U.S. defense firm Lockheed Martin is 'neck-up' in controversy with the Canadian government putting a cap on its F-35 Joint Strike Fighters.
Reports say that the government of Canada has hit the 'reset button' on the deal because costs go beyond the agreed rate of $9 billion for the contract. A spending cap that limits the purchase of F-35s to $9 billion has been placed by the conservative party in Canada.
The Canadian National Defence refused to release information regarding four major military projects to a Parliament oversight agency saying that the Conservatives, "Tories", are not in tune with the F-35 controversy.
In 2006, PM Stephen Harper assured his navy a supply of up to eight patrol ships with a price tag of $3.1 billion. However, the delays on Harper's projects suggest that there may not be any patrol ships forthcoming. Alternatively, a fewer number of vessels will made.
Richard Fadden of the Defence Department, told the Parliamentary Budget Office that information related to costs would not be disclosed, said the PBO website.
Fadden added that documents used in the planning phase "falls outside the scope of the mandate of the Parliamentary Budget Officer ... and is therefore not being provided to your office," The National Post reported.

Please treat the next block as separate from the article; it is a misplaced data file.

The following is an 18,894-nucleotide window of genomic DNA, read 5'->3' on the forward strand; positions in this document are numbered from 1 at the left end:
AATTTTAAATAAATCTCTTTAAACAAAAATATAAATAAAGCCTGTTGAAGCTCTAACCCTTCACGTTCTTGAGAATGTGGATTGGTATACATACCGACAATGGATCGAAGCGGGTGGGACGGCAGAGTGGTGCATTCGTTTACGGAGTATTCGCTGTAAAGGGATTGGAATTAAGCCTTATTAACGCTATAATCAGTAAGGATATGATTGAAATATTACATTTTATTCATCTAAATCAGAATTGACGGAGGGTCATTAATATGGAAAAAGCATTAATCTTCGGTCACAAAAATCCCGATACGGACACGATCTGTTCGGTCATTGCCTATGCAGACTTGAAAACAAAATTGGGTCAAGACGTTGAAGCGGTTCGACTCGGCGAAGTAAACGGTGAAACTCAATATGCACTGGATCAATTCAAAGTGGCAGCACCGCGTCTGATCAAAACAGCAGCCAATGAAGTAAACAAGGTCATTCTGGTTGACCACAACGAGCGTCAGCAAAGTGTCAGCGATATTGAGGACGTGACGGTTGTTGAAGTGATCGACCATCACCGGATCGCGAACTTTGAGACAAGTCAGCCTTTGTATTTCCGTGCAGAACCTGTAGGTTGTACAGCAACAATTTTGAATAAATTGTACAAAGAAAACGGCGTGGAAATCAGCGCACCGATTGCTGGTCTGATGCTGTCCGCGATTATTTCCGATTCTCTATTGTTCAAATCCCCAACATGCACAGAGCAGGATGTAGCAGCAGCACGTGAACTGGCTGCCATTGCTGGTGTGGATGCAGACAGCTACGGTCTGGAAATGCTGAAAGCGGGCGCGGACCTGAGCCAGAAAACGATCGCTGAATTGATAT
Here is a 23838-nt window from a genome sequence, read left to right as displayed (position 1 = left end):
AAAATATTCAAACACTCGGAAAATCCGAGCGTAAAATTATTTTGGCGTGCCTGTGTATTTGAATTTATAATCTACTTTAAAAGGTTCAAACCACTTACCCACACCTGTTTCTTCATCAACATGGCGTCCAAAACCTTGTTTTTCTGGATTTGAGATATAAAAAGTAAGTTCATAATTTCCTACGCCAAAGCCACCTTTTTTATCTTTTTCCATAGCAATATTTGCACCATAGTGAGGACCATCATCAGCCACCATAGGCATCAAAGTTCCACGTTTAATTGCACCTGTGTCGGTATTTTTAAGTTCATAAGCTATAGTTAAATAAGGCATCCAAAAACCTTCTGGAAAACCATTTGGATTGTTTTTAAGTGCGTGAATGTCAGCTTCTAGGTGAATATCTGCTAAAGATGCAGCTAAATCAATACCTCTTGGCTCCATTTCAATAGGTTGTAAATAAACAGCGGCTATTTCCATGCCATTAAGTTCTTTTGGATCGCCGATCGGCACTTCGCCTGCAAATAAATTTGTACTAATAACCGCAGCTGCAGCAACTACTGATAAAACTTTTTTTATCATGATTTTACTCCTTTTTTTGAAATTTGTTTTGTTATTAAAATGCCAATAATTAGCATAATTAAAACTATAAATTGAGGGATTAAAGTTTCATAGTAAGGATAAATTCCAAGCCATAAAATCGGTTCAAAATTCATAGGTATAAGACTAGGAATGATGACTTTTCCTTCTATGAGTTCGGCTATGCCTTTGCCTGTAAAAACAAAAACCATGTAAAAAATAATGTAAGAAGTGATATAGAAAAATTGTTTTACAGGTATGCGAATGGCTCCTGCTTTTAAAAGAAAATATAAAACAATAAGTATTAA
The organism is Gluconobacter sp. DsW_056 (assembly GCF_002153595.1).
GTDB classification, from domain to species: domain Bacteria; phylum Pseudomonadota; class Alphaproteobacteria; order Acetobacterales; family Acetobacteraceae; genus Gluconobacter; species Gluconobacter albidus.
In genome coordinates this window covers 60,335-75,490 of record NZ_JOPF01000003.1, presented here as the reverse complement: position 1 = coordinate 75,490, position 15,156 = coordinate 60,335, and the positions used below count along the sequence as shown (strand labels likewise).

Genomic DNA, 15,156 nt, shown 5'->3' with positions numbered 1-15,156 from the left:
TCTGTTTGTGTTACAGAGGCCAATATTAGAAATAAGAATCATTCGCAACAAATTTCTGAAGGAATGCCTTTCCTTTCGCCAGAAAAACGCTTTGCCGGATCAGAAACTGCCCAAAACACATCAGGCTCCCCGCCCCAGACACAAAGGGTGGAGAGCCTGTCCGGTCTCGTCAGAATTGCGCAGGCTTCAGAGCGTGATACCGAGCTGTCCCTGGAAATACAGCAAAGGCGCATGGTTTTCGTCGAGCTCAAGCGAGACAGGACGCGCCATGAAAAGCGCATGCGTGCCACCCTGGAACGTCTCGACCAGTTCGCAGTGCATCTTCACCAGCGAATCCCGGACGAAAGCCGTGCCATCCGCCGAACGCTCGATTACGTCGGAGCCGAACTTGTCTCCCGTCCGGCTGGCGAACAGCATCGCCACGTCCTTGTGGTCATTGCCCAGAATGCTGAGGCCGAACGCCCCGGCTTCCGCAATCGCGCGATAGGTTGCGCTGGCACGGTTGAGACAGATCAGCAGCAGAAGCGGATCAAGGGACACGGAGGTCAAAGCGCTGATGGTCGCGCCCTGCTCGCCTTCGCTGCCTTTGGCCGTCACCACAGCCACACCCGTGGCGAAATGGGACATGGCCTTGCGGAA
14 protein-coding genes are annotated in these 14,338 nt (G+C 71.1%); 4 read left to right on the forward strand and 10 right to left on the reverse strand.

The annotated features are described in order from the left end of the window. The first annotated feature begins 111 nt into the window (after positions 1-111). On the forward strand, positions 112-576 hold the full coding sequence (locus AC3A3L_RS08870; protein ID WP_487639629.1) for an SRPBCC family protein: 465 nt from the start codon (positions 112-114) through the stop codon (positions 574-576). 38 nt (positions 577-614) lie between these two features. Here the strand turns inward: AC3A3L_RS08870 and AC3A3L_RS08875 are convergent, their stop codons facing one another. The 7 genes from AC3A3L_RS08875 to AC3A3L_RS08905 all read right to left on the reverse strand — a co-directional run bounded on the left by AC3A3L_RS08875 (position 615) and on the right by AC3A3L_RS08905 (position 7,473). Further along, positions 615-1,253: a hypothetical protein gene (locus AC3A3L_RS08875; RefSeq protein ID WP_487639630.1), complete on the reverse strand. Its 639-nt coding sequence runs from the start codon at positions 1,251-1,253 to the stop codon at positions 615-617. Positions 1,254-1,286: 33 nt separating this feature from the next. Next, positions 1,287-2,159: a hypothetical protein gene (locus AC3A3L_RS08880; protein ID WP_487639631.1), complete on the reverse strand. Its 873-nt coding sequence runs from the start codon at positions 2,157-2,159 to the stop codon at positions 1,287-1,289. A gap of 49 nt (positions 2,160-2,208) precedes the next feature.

The report said that the National Defence department had already issued a statement of requirements for the F-35s during a study by the PBO on the stealth fighter project a couple of years ago.
Jack Harris, a critic of NDP defence commented that there is a 'culture of secrecy" at the National Defence department. He retorted that Defence authorities and the Conservative government were engaging in strategies that do not work with the F-35.
Leading up to the election of 2011, officials at the Defence Department dodged questions from the PBO about the actual cost of the F-35. Before the election, the PBO spurred a controversy with an estimate that the F-35s would run the government $30 billion for 30 years.
ollowing stiff criticism, the Canadian conservative government decided to forego purchasing the F-35 after an auditor's report that revealed that stealth aircraft would cost $45 billion or more to own and operate. "We thought this government had learned its lesson," said Harris, stating, "But they're stonewalling the Parliamentary Budget Office once again."
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